Osteoarthritis is a degenerative disorder of the joints and surrounding bone that produces pain and stiffness. It is common in seniors, but can occur much earlier. It affects men and women equally often, although men tend to have symptoms at an earlier age than do women.
Contrary to popular belief, osteoarthritis is not an inevitable result of aging and years of wear and tear on the joints. It appears to be caused by problems with the body systems responsible for the development of cartilage and bone. These problems lead to thin and pitted cartilage and overgrown but weak bone, both of which contribute to reduced function and pain in the joint.
The sites most often affected by osteoarthritis are
- joints of the fingers and toes
- hip, knee, or ankle
The first symptoms include pain with exercise and stiffness upon rising in the morning or after a period of inactivity (such as sitting in a car or airplane). As the condition worsens, the person may feel increased pain and instability in the joint and/or a scraping or grating sensation with movement. Eventually, the joint may become enlarged or “frozen”.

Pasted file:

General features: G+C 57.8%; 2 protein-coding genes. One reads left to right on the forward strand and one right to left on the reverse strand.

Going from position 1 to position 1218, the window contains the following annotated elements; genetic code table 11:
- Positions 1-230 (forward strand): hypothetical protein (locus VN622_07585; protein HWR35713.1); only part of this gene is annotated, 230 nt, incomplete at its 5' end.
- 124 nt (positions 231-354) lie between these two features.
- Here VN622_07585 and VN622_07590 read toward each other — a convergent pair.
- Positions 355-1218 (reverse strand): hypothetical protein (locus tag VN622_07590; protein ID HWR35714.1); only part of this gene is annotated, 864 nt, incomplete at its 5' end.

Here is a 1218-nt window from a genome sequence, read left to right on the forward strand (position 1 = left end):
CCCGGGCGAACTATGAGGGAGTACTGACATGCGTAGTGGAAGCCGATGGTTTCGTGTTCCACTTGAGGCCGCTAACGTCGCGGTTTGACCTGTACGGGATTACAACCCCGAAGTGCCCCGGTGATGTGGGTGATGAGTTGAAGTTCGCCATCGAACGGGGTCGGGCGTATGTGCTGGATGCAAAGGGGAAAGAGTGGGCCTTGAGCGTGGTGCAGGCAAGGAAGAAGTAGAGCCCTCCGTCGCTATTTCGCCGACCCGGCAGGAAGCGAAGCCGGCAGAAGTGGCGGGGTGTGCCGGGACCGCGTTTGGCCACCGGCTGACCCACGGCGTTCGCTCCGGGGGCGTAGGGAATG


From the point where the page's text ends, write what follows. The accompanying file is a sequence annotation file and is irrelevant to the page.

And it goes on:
There are two aims in the treatment of osteoarthritis:
Rehabilitation involves reducing the burden on the arthritic joint and maintaining its mobility and strength. For example, if you have arthritis in a knee (a weight-bearing joint) losing a few pounds often helps to reduce pain. Special stretches and exercises can help increase the range of motion in the joint and strengthen the muscles that surround it.
It is usually a good idea to have a program designed for you by a physiotherapist. Sometimes a doctor or physiotherapist will suggest you use special equipment, such as a knee brace or orthopedic mattress. A person with arthritis should try to maintain a healthy level of activity because being sedentary can worsen the condition.
To manage pain caused by minor osteoarthritis, your doctor may suggest you take acetaminophen or a nonsteroidal anti-inflammatory drug (NSAID) such as aspirin or ibuprofen. If these do not work, you may be given a prescription for a stronger NSAID or for a new type of anti-arthritis drug called a COX-2 inhibitor.
Sometimes, a physician will inject an osteoarthritic joint with a hydrocortisone preparation or a liquid that replaces the lubricating fluid in the joint. These measures provide relief for a few months, but are not possible for all joints nor in all cases of osteoarthritis.
Surgical replacement of arthritic joints is an option your physician may suggest if other treatments do not alleviate symptoms of osteoarthritis. Hip replacement and knee replacement are very common and effective procedures. Surgery to replace other joints is also possible.